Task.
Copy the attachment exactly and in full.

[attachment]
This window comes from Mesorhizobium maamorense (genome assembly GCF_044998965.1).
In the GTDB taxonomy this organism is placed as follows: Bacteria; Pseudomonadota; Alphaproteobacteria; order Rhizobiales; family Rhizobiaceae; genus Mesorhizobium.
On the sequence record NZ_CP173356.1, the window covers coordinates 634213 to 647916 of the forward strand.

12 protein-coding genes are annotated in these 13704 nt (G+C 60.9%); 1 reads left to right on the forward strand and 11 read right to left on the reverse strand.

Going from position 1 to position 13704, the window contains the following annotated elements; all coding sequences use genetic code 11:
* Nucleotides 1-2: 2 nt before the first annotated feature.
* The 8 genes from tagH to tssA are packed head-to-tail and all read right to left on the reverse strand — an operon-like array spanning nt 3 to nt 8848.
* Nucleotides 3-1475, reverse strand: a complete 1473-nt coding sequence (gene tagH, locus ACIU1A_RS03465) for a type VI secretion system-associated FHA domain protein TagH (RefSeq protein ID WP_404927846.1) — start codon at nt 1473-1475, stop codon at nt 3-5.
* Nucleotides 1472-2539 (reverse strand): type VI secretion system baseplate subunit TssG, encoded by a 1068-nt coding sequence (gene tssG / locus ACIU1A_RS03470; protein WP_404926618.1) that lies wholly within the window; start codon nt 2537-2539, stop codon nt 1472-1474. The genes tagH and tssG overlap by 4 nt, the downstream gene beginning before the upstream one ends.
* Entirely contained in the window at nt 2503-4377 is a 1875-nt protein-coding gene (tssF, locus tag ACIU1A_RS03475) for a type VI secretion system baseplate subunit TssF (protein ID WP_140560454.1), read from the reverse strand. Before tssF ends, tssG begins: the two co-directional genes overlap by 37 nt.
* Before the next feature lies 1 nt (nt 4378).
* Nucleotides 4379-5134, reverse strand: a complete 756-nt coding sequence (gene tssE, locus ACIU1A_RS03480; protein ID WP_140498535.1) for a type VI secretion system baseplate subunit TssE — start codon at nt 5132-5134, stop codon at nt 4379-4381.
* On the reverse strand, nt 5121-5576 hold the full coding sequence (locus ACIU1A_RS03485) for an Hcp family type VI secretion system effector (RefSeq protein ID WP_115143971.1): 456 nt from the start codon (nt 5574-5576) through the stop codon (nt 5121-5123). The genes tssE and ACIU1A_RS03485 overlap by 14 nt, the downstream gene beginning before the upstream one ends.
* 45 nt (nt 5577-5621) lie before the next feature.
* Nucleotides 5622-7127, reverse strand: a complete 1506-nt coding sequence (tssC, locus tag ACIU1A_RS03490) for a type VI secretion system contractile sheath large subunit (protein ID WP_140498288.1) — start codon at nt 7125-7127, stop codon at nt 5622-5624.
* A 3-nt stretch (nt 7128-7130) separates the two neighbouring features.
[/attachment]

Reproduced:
This window comes from Mesorhizobium maamorense (genome assembly GCF_044998965.1).
In the GTDB taxonomy this organism is placed as follows: Bacteria; Pseudomonadota; Alphaproteobacteria; order Rhizobiales; family Rhizobiaceae; genus Mesorhizobium.
On the sequence record NZ_CP173356.1, the window covers coordinates 634213 to 647916 of the forward strand.

12 protein-coding genes are annotated in these 13704 nt (G+C 60.9%); 1 reads left to right on the forward strand and 11 read right to left on the reverse strand.

Going from position 1 to position 13704, the window contains the following annotated elements; all coding sequences use genetic code 11:
* Nucleotides 1-2: 2 nt before the first annotated feature.
* The 8 genes from tagH to tssA are packed head-to-tail and all read right to left on the reverse strand — an operon-like array spanning nt 3 to nt 8848.
* Nucleotides 3-1475, reverse strand: a complete 1473-nt coding sequence (gene tagH, locus ACIU1A_RS03465) for a type VI secretion system-associated FHA domain protein TagH (RefSeq protein ID WP_404927846.1) — start codon at nt 1473-1475, stop codon at nt 3-5.
* Nucleotides 1472-2539 (reverse strand): type VI secretion system baseplate subunit TssG, encoded by a 1068-nt coding sequence (gene tssG / locus ACIU1A_RS03470; protein WP_404926618.1) that lies wholly within the window; start codon nt 2537-2539, stop codon nt 1472-1474. The genes tagH and tssG overlap by 4 nt, the downstream gene beginning before the upstream one ends.
* Entirely contained in the window at nt 2503-4377 is a 1875-nt protein-coding gene (tssF, locus tag ACIU1A_RS03475) for a type VI secretion system baseplate subunit TssF (protein ID WP_140560454.1), read from the reverse strand. Before tssF ends, tssG begins: the two co-directional genes overlap by 37 nt.
* Before the next feature lies 1 nt (nt 4378).
* Nucleotides 4379-5134, reverse strand: a complete 756-nt coding sequence (gene tssE, locus ACIU1A_RS03480; protein ID WP_140498535.1) for a type VI secretion system baseplate subunit TssE — start codon at nt 5132-5134, stop codon at nt 4379-4381.
* On the reverse strand, nt 5121-5576 hold the full coding sequence (locus ACIU1A_RS03485) for an Hcp family type VI secretion system effector (RefSeq protein ID WP_115143971.1): 456 nt from the start codon (nt 5574-5576) through the stop codon (nt 5121-5123). The genes tssE and ACIU1A_RS03485 overlap by 14 nt, the downstream gene beginning before the upstream one ends.
* 45 nt (nt 5577-5621) lie before the next feature.
* Nucleotides 5622-7127, reverse strand: a complete 1506-nt coding sequence (tssC, locus tag ACIU1A_RS03490) for a type VI secretion system contractile sheath large subunit (protein ID WP_140498288.1) — start codon at nt 7125-7127, stop codon at nt 5622-5624.
* A 3-nt stretch (nt 7128-7130) separates the two neighbouring features.